Friday, June 5, 2015

"Modern Monsters" Blog Tour


Modern Monsters
Release Date: 06/02/15
Entangled Teen

Summary from Goodreads:
Vic Howard never wanted to go to the party. He’s the Invisible Guy at school, a special kind of hell for quiet, nice guys. But because his best friend is as popular as Vic is ignored, he went...

And wished he hadn’t.


Because something happened to a girl that night. Something terrible, unimaginable, and Callie Wheeler’s life will never be the same. Plus, now Callie has told the police that Vic did it. Suddenly, Invisible Vic is painfully visible, on trial both literally, with the police, and figuratively, with the angry and judgmental kids at school. As the whispers and violence escalate, he becomes determined to clear his name, even if it means an uneasy alliance with Callie’s best friend, the beautiful but aloof Autumn Dixon.


But as Autumn and Vic slowly peel back the layers of what happened that night, they realize that while the truth can set him free, it can also shatter everything he thought he knew about his life...


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Guest Post
Pulling from Personal Experience
 A common question I’ve gotten is “Which of your characters are you most like?” and my answer has  always  been  the  same:  Vincent  from Suicide Watch.  Not  because  our  personalities  are  the same,  but  because  writing  Vince—all  of Suicide Watch,  for  that  matter—was  a  very  difficult, therapeutic  experience  for  me  in  getting out a lot of toxic thoughts and  feelings I went through when I was his age. I’ve suffered from anxiety and depression for as long as I can remember, so when these traits show up in my characters...it may not always be intentional in my part, but it is some of me shining through in my stories. 

And  yes,  as  a  writer,  I  think  certain  plot  points  come about  as  a  result  of  experiences.  While discussing topics for blog tour posts, one of the lovely ladies at Entangled said, “I also know you worked in a  mortuary as a teenager so did  you ever pull  from anything that  you encountered  in the mortuary?” I don’t know how she remembered that about me, but bless her. 

Because,  yes,  as  a  teenager,  one  of  my  first  jobs  was as  a  receptionist  in  a  mortuary.  And  it was...definitely  an  experience  the  few  months  I  was  there.  I  got  to  learn  about  the  process  of embalming, I often went on deliveries to take bodies to the airport that were being flown out of state  to  their  families,  I  went  on  pick-ups  with  some  of  the  other  employees  to  pick  up  bodies from hospitals... 

Yeah, good time. Let me tell you, mortuary workers have the darkest, driest senses of humor of anyone you’ll ever meet. 

But the  point  I  was  getting  to  is  that  I  also  witnessed  a lot  of  loss  and  grief  working  there.  No customer  walks  into  a  mortuary  with  a  smile  on  their  face,  though  some  of  them  try.  Either they’re  coming  in  because  they’re  old  and/or  ill  and  want  to  discuss  a  pre-plan—where  they make their funeral arrangements and pay for it before they pass so their family doesn’t have to—or they’re coming in because they’ve lost someone important.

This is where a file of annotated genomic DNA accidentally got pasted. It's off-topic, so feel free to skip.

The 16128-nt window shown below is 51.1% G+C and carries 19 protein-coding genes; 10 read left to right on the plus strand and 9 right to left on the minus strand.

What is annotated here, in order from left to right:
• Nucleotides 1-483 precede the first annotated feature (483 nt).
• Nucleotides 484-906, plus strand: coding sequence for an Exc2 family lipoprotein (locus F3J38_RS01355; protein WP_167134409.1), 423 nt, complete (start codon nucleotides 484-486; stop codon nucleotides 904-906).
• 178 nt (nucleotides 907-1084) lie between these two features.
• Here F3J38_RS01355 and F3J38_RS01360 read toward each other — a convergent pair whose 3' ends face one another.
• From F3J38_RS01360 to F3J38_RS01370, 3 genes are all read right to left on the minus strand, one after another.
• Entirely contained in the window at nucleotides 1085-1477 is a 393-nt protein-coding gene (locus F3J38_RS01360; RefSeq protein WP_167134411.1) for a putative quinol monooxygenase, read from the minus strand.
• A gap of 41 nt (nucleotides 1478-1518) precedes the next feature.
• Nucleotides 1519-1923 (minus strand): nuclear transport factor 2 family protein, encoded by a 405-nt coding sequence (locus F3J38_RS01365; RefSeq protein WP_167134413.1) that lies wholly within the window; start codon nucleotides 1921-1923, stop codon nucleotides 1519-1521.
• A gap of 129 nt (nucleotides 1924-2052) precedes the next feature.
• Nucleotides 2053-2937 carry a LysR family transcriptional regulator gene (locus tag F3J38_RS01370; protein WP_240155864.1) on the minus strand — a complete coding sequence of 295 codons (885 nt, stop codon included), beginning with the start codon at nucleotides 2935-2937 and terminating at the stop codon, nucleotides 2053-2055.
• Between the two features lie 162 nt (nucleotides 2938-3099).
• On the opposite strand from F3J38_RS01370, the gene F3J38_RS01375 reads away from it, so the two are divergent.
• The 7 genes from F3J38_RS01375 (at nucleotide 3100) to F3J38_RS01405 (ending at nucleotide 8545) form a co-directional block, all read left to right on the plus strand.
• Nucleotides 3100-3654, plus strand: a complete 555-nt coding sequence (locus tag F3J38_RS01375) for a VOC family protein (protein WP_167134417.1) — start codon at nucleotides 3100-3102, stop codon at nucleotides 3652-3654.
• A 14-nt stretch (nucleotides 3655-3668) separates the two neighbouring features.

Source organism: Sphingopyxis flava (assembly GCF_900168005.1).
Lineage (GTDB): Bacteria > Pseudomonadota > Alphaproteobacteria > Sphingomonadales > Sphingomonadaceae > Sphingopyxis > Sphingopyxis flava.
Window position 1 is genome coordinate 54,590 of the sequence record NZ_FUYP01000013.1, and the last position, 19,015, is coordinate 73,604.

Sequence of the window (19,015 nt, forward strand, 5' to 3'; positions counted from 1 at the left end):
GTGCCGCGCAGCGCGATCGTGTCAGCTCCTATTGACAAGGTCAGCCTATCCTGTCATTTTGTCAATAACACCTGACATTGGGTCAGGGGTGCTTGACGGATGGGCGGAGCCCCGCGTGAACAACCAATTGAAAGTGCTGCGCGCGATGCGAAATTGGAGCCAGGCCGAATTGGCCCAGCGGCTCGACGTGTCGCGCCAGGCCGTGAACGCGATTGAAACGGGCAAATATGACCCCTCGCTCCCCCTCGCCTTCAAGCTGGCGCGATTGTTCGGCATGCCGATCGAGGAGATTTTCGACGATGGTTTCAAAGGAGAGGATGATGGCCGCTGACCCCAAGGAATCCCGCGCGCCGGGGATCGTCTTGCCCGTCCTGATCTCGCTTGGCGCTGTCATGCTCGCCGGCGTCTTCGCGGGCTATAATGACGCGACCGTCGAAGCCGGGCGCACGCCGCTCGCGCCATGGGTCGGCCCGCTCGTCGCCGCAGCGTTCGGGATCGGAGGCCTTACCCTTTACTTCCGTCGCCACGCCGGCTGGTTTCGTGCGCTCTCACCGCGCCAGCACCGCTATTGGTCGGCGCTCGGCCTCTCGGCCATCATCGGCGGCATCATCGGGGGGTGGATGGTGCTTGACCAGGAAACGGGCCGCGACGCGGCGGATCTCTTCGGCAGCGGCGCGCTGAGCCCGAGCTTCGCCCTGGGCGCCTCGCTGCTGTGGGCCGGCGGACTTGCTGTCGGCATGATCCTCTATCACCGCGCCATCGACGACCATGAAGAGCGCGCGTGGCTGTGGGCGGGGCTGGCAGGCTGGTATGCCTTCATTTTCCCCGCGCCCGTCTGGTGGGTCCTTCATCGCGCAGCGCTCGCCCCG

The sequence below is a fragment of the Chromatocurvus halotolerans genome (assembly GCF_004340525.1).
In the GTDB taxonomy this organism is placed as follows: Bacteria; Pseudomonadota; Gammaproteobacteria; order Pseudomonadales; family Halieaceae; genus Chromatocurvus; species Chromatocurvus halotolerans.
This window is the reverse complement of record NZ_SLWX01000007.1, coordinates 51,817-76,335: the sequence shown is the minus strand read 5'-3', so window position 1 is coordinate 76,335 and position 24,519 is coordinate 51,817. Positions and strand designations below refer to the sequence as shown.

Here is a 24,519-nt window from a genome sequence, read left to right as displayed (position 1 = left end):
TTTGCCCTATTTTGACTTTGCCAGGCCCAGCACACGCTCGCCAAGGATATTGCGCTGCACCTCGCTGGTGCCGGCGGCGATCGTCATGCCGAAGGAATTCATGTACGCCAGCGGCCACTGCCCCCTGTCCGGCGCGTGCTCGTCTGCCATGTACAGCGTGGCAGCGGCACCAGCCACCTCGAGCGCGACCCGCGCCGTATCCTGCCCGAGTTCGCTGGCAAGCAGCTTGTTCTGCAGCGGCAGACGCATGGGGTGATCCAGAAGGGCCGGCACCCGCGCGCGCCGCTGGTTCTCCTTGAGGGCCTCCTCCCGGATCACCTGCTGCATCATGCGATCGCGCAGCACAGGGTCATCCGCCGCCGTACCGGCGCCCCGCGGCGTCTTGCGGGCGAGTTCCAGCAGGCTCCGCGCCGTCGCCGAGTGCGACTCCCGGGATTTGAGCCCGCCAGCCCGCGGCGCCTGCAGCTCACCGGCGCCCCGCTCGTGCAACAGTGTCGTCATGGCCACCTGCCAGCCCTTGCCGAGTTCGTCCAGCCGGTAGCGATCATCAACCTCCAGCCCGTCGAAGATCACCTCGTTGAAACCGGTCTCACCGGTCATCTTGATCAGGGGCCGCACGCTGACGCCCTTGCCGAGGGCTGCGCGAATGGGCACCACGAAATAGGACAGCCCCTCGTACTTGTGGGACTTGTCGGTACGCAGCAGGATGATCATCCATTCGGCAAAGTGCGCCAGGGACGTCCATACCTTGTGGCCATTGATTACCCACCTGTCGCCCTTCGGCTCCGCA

It was hard, and your heart aches for these people. I witnessed a lot of tears, and a lot of different ways  of  expressing  grief.  Some  people  completely   fell apart  and  couldn’t  even   hold   a conversation. Others were still in shock, moving about the process mechanically. Others still you could tell were coasting along on adrenaline and would seem fine one second, and breakdown in the next.

This kind of ties into another post I did about different people handling situations like this. For as sad as it was, it did come across as interesting to me, being on the outside looking in at families handling  such  a  big  thing  like  death.  Sometimes  I  think  that  job  might  have  been  what  really interested me in learning more about psychology.

I didn’t mean for this post to be such a downer. Can I leave off with a funny mortuary story? One of  the  other  receptionists  was very skittish  around  the  bodies  and  refused  to  go  anywhere  near them. Two of the guys—sons of the mortuary owner—decided it would be fun to play a prank on her. One of them  laid on a gurney with a  sheet over  him while the other went into the office to ask Receptionist to come help him bring in some flowers delivered for a service.  I’m sure you can imagine the scream she let out when walking by a “body” and it reached out to grab her.

...Okay, so it wasn’t very funny for her.

We won’t go into some of the jokes they played on me.

I told you mortuary people have a dark sense of humor.

About the Author
"I like unicorns and cats and games...and stuff..." - quality author quote by Kelley

Kelley York was born in central California, where she still resides with her lovely wife, step-daughter, and way too many cats, while fantasizing about moving to England or Ireland. (Or, really, anyplace secluded.) She has a fascination with bells and animals and Disney. Her life goal is to find a real unicorn. Or to at least write about them. She occupies her spare time with video games,designing covers, playing on Tumblr, and watching anime.

Kelley is a sucker for dark fiction. She loves writing twisted characters, tragic happenings, and bittersweet endings that leave you wondering and crying. She strives to make character development take center stage in her books because the bounds of a person's character and the workings of their mind are limitless.
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★★★★★ This book is a gift from the literary gods
★★★★ This book was pretty damn good
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